Heritage Category:
Listed Building
List Entry Number:
Date first listed:
Statutory Address:


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Statutory Address:

The building or site itself may lie within the boundary of more than one authority.

North Devon (District Authority)
National Grid Reference:
SS 58444 24934


TAWSTOCK SS 52 SE 5/51 Fishleigh Barton Farmhouse - 25.2.65 GV II*

Barton farmhouse. Possibly C14 origins to rear connecting range, main range probably C15, early C16 outside kitchen range. Main range remodelled 1627 by carved date over main doorway. Rendered stone and cob. Asbestos slate roof with gable ends. Rendered stack to right gable end, axial stack towards left end and lateral stacks to rear of hall and to left (north) side of cross-wing, all with tapered caps. Kitchen range has corrugated asbestos roof with axial stone rubble stack. Complex plan. The main range essentially 3 room and former though-passage plan, the rear doorway blocked and stairs inserted in C20, the lower end extended as a cross- wing. This entire range, including the cross-wing, was formerly open to the roof. The hall has been divided into 2 rooms in C20. At right angles to the main range and enclosing the hall stack is the possible earlier range also formerly open the roof into which the main staircase has partially been inserted. Although much altered, N. Alcock suggests this may have been the original hall built by the first settlers on this site. This short range connects the main range with the outside kitchen block, parallel to the main range and extending northwards forming a 3 sided courtyard. Main range 2 storeys. 6 window range including cross-wing. C20 fenestration, principally 3 light casements 8 panes per light with one 4-light casement to parlour end. Through-passage porch, whose roof is that of the wing continued. Fine inner doorway, straight-headed with ovolo-moulded surround, the date 1627 in relief to the lintel and with the letters L and I above scroll stops to the base of each jamb respectively. Original framed and ledged 3 plank door with old lock. To the south side ground floor of the connecting range is a 4 light timber chamfered mullion window. The kitchen range has a single 3 light timber mullion window with smaller timber diamond mullions between to the upper storey. Interiors Main range Remarkably intact C17 interior features concealing the C15 origins of this range. The majority of doorways have chamfered surrounds and scroll-stopped or bar-stopped durns with old plank doors. That from rear of hall to stair turret is particularly impressive with ovolo moulded surround with large scroll-stops to the durns. Room to left of passage has chamfered axial scroll-stopped ceiling beam and bressumer. Chamfered fireplace lintel with cupboard to left with butterfly hinges. The hall has one cased in beam (with moulded plasterwork cornice) to the smaller room partitioned off from it which retains its frieze of double foliated scrollwork, the ceiling of the main room having collapsed in late C20 exposing a roughly chamfered ceiling beam. Straight moulded plasterwork cornices to most of the passages. The inner room has ornamental plasterwork overmantel of 3 lozenges with end scrollwork and paterae. Encased ceiling beam and frieze of foliated scrollwork. Fine C17 dog- leg staircase with wide original treads moulded handrail, turned balusters and newel-posts, the latter with small knob finials. Chamber over the hall has very fine carved and moulded plaster ceiling with large central ball pendant from which the geometrical ribwork radiates,the panels tipped with sprays of fruits and foliage. Frieze with double-vine leaf and grape decoration. To south end above the frieze is strapwork ornamentation with small head of woman to top centre. On opposite wall is a spray with small head of man. Former fireplace to rear wall originally had Barnstaple fleur-de-lis tiled surround, each tile marked L B and one dated 1626. These have been removed with plans to reset them elsewhere in the house. Beside the fireplace there is believed to be a concealed garderobe. Chamber over inner room has coved ceiling decorated with large paterae and Tudor Roses in bold relief moulded plasterwork overmantel with scrolled spray. Chamber to cross wing, now subdivided, has depressed pointed segmental plaster ceiling with moulded cornice. Roof structure over cross-wing and part of hall only inspected. This revealed particularly fine medieval roof structure with particularly impressive detailing to the cross wing. The latter has 2 archbraced jointed cruck trusses, the archbraces with chamfered soffits, with steeply cranked morticed and tenoned collars, square set ridge purlins to Alcock type H apex and windbracing to the lower tier of butt purlins. Intermediate slightly cranked tie-beam between the 2 trusses. At each end of the cross wing are chamfered gavelforks, an unusual feature for North Devon. All the roof members are thoroughly smoke-blackened. The feet of 3 jointed cruck trusses are visible over the main range, but only 2 of the trusses over the through- passage and lower end of hall could be examined. These had diagonally set ridge purlin and butt purlins, all the roof members being also thoroughly smoke-blackened suggesting the entire range including the cross wing was originally open to the roof. Rear Connecting Range Chamfered ceiling beams with straight cut stops to inserted floor. The roof structure originally consisted of smoke-blackened rafters with collars and ashlar pieces, but without purlins or ridgepiece (N Alcock) but owing to decay only 3 of the rafter couples survive. Alcock remarks that 'In Devon this type of roof, the typical form in S.E. England, occurs in a few early Church roofs, but is replaced by other forms by 1400 at the latest; this is the only recorded secular example'. The Kitchen Range Ground floor partition removed, now large single room with short bay behind the stack with ramp up to first floor. Massive chamfered fireplace lintel. Roof structure of 3 trusses with short curved feet, 2 tiers of threaded purlins and ridge purlin and slightly cambered morticed and tenoned collars. The roof timbers to the stack side of the partition to the central truss are noticeably smoke-blackened indicating that the floor is a later insertion. This is an impressive complex of buildings, the plainess of the exterior belying the variety and richness of interior detail to this very substantial medieval house.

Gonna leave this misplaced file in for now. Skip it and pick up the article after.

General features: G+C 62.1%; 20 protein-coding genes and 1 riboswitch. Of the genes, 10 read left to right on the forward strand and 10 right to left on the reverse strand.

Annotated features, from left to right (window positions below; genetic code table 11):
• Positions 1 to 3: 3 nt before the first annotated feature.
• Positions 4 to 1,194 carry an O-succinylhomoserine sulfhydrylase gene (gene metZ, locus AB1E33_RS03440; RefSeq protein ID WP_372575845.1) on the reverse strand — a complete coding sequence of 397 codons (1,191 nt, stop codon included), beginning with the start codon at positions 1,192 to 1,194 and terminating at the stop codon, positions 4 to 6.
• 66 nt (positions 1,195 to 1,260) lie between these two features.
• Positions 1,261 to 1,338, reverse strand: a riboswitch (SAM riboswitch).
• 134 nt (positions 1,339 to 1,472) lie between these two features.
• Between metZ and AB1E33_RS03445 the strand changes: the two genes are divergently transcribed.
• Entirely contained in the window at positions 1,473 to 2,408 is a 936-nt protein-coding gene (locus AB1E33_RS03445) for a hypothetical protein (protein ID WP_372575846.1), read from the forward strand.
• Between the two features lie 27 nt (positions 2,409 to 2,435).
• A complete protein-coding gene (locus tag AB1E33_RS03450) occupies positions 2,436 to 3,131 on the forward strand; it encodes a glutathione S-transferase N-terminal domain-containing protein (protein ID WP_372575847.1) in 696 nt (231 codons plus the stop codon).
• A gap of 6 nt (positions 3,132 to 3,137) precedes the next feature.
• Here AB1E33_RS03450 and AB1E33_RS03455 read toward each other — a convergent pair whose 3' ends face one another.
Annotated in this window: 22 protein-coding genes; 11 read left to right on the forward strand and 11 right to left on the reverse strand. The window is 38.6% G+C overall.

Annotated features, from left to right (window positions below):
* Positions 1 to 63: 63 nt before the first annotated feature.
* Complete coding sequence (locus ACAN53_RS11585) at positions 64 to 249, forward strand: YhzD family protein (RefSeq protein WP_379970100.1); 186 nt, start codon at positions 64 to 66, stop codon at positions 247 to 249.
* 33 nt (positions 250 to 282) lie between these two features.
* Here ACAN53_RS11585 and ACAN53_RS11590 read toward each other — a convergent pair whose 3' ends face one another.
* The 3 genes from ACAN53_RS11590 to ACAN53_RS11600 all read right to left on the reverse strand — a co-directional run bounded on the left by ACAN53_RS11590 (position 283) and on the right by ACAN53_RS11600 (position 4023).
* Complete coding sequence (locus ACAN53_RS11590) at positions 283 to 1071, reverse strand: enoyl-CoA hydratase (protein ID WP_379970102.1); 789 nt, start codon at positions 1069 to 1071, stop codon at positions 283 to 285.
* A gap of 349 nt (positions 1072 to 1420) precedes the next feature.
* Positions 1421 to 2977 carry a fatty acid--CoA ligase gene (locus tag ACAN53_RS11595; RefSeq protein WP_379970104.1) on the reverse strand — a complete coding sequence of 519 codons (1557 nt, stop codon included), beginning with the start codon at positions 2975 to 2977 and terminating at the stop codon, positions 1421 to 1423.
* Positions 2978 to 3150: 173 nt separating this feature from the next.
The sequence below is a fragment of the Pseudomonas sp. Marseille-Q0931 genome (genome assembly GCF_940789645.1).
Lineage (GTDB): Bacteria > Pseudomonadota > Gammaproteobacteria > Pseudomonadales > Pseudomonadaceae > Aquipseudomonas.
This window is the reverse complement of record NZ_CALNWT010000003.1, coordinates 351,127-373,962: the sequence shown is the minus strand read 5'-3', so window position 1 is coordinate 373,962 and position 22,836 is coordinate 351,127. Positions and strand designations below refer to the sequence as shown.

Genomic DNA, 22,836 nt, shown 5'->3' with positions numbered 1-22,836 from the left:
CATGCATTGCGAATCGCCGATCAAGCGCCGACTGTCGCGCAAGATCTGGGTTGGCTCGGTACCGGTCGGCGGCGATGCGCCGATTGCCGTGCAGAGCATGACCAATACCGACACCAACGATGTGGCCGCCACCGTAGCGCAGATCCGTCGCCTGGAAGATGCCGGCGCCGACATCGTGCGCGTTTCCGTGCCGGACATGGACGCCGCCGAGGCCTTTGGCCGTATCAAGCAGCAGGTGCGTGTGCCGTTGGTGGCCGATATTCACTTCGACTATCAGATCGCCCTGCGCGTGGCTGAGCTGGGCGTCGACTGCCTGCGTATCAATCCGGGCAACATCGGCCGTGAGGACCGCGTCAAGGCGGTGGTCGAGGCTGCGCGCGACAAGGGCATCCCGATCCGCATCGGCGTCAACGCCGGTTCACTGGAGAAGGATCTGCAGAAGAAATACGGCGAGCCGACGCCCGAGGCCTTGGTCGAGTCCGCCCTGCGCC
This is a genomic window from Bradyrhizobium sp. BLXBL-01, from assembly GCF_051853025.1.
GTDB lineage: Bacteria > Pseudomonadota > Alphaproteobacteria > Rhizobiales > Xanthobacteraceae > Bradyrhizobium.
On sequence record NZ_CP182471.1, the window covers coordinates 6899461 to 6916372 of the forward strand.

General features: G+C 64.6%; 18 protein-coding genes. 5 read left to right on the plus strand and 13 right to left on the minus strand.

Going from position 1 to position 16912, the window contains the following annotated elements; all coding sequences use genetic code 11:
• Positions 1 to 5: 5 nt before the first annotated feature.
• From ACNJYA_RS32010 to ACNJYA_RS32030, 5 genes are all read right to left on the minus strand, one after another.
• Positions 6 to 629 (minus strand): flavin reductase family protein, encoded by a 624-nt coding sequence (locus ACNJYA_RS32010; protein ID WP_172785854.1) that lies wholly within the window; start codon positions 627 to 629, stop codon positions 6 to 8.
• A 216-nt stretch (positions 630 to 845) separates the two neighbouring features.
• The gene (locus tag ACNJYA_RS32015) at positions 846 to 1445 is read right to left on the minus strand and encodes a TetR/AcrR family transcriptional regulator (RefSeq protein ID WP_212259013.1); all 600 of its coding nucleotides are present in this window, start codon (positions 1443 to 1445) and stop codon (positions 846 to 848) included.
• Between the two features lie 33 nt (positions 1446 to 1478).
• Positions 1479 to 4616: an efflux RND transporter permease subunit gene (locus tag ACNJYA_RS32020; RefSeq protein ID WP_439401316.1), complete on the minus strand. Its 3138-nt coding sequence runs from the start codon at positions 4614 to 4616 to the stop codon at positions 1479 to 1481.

Listing NGR: SS5844424934


The contents of this record have been generated from a legacy data system.

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This building is listed under the Planning (Listed Buildings and Conservation Areas) Act 1990 as amended for its special architectural or historic interest.

End of official listing

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Date: 06 Mar 2007
Reference: IOE01/16192/29
Rights: Copyright IoE Mr John Warlow. Source Historic England Archive